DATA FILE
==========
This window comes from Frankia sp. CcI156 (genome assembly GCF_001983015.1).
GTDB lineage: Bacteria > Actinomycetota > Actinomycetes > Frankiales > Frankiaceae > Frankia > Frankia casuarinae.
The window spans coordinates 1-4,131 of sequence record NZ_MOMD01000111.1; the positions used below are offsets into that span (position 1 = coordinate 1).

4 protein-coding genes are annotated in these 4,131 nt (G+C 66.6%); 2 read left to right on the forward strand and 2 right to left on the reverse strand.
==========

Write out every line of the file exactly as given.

This window comes from Frankia sp. CcI156 (genome assembly GCF_001983015.1).
GTDB lineage: Bacteria > Actinomycetota > Actinomycetes > Frankiales > Frankiaceae > Frankia > Frankia casuarinae.
The window spans coordinates 1-4,131 of sequence record NZ_MOMD01000111.1; the positions used below are offsets into that span (position 1 = coordinate 1).

4 protein-coding genes are annotated in these 4,131 nt (G+C 66.6%); 2 read left to right on the forward strand and 2 right to left on the reverse strand.